The Park Record editorial, May 23, 2009
May 22, 2009
On Monday, throughout Summit County, families will take time to remember their ancestors. Some, who grew up here, will have the opportunity to visit relatives’ graves, but recent transplants will have to be content with paying their respects in less tangible ways.
Either way, in our transient culture it is especially valuable to touch base with our roots. In fact, even residents who do not have a particular grave to honor this weekend might want to wander through one of Park City’s older cemeteries and contemplate how hard those early pioneers worked to establish a home in this rugged terrain.
Some of the smaller stones will remind you of how fragile children’s lives were before vaccines and the other benefits of modern medicine. Our worries about H1N1 flu seem trivial by comparison to the to the killers of their day like smallpox and polio.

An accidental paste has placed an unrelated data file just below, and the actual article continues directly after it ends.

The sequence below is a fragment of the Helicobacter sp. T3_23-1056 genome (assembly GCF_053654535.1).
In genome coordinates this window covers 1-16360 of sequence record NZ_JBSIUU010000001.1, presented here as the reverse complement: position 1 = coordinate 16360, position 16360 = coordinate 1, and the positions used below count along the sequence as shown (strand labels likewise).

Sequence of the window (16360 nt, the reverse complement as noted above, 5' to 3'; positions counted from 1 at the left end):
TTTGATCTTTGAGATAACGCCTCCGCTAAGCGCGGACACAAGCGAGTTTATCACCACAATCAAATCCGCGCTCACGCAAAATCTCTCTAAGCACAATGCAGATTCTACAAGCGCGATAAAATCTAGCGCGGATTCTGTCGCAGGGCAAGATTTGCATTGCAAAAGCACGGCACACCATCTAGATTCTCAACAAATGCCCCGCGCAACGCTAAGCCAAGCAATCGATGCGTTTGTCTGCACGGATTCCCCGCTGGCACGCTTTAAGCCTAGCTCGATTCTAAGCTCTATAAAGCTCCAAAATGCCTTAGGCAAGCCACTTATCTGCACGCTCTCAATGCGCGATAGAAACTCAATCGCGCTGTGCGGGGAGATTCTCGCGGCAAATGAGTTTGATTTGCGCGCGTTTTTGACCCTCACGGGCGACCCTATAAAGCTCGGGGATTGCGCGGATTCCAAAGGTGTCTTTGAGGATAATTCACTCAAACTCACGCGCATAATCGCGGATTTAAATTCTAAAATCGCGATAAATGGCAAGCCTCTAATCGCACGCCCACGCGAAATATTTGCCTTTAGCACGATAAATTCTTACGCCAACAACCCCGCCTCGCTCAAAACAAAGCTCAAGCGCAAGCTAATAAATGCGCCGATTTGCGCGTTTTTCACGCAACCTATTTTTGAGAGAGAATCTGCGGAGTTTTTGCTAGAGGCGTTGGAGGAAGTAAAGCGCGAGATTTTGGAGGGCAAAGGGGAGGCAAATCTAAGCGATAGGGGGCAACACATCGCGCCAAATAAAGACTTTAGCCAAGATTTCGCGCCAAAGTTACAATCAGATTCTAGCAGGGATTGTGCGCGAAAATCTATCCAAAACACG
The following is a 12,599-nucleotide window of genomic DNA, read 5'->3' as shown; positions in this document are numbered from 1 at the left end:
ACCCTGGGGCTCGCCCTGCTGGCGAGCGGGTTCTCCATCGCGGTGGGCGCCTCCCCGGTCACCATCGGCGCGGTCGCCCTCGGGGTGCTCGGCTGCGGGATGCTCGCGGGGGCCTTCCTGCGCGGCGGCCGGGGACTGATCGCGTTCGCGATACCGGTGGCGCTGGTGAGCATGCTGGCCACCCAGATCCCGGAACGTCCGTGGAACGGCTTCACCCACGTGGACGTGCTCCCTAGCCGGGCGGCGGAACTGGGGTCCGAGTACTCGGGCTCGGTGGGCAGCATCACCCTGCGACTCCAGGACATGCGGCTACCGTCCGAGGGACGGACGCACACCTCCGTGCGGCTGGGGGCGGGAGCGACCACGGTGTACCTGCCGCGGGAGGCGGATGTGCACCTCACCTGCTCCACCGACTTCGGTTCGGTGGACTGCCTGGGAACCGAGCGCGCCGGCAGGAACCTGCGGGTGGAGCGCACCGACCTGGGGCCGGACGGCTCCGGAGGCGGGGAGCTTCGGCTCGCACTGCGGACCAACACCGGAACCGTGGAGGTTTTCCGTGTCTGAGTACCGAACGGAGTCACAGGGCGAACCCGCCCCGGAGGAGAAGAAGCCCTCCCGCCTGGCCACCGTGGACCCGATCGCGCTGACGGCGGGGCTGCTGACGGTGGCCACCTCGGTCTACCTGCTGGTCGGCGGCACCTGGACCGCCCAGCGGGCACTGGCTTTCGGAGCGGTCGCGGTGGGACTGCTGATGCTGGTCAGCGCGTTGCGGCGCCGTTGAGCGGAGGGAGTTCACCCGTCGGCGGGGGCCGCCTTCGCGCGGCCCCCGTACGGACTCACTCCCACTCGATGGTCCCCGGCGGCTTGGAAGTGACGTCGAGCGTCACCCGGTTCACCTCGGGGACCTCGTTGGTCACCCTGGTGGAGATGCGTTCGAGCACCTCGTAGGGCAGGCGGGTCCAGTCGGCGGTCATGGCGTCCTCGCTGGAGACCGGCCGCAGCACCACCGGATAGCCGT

Other monuments suggest generations of stories about mining, firefighting and going off to war.
Park City has a rich history and, thanks to the work of many dedicated volunteers and passionate elected officials, many artifacts and buildings have been preserved. The Glenwood Cemetery is one of those treasures but, unlike the iconic historic structures on Main Street, the five-acre jewel tucked away near the base of Park City Mountain Resort is seldom recognized except on Memorial Day. Many of the gravestones date back to 1885 when the cemetery was established.
There long-time Park City residents can stroll among their predecessors, remember the good old days and also earn a greater appreciation of the comforts we now enjoy.
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If your own great grandparents are buried in another part of the country, you might consider paying tribute to them by laying a wreath or a bouquet of wildflowers on a gravesite at Glenwood. You will not only be honoring one of the people who helped make Park City what it is today but will also be nurturing your own Utah roots.